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My climate clock is totally out of whack. Lately I’ve been craving cold-weather foods, but it has been unseasonably hot. However, with last week’s cold snap I finally got to drag out a couple of winter favorites.

By the time you read this, we may be in another heat wave, but I’ll take that chance. While I’ve learned not to mess with Mother Nature, I’ve discovered the weatherman is even more fickle.

While chicken and noodles were deemed to the numero siete on the forgotten-foods list, it’s numero uno on mine.

In fact, it rates high as my household’s comfort food, and over the years I think I’ve perfected the recipe.

I’m a big proponent of buying whole chickens and cutting them up myself, while somewhat time-consuming, it’s budget friendly and you can tailor parts to suit your family.

I also end up with a pile of miscellaneous bones, skin and fat, which I bag and freeze for — you guessed it — chicken and noodles. I also freeze a couple of breasts to make this a meaty dish.

Well, last week I mined the freezer and satisfied my craving for a tasty, hearty winter meal.


2 pounds chicken pieces scraps including bones, skin and fat

1 pound chicken breasts

1 medium onion, cut into quarters

1 to 2 celery stalks, cut up

2 garlic cloves, cut in half


chicken bouillon, 2 teaspoons granulated or 2 cubes per cup of water

1 can condensed cream of celery or chicken soup


cornstarch, if needed

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1 16 ounce package wide noodles

Place chicken in large stew pot, add garlic cloves and water to cover. Bring to a boil over high heat, turn to medium-low. Half cover pot and simmer until meat starts to get tender. Add chicken breasts and poach until tender. Remove from heat, strain broth and set aside. When chicken and vegetables are cool enough to handle, remove meat from bones and discard veggies, bones and skins. When ready to finish dish, return broth to heat, bring to a boil and add noodles. Cook until al dente, add chicken to pot along with canned soup. Rinse cans with milk and add to pot. Simmer until chicken is heated through. If mixture seems thin, thicken with a little cornstarch mixed in milk, if too thick, add milk.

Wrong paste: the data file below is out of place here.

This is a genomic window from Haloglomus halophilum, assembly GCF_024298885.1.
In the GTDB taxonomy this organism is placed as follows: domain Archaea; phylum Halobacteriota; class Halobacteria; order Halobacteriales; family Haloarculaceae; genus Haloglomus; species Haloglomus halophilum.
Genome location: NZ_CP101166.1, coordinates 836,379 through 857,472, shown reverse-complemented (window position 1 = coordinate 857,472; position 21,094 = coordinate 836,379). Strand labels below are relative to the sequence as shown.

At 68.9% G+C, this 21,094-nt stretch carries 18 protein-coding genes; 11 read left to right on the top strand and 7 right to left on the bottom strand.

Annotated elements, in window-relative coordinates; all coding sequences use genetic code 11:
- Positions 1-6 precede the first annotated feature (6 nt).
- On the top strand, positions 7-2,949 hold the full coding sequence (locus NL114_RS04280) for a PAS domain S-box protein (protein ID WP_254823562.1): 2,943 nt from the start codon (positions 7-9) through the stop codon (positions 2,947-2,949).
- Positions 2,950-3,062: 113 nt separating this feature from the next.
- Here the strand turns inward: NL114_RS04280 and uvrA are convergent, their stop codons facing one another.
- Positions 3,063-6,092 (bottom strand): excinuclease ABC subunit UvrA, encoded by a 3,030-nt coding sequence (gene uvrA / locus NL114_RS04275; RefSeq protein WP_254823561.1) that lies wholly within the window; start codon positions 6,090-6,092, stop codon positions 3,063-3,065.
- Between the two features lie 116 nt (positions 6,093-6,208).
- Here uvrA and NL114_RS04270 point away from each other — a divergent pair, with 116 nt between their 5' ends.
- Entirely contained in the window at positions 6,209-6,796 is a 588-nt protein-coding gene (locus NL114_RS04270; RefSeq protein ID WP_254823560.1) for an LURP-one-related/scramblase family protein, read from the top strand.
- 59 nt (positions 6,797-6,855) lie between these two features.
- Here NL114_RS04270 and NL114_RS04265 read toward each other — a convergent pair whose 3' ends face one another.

To round out your hearty meal, this is perfect.


1 package quick acting dry yeast

2 cups lukewarm water, approximately

1 tablespoon sugar

2 teaspoons salt

4 four cups sifted all-purpose flour

Dissolve yeast in one cup water. Measure and sift flour, with sugar and salt into a large bowl. Stir in softened yeast. Add just enough water to hold dough together. Mix to a soft, rather sticky dough. Cover with cloth and set bowl in a warm spot in kitchen but not near direct heat. Let rise until double in size, two to four hours depending upon room temperature. When high and spongy, punch down with greased hands and give it a good sound beating. Divide dough into two — for large loaves — or four small parts and place each in a well-greased baking dish/pan. Cover again with cloth and let rise until dough reaches top of baking dish. At this point. start oven at 400 degrees or moderately hot. Place bread in oven and when crust has started to firm up, spray or brush with olive oil or melted butter and bake until nicely browned. Remove from oven, let stand a few minutes to cool slightly before taking out of pans. For crusty bread, cool on a rack, for soft crust wrap warm loaves in a dishtowel until cool.

Long-time Valley resident Elaine Revelle can be reached at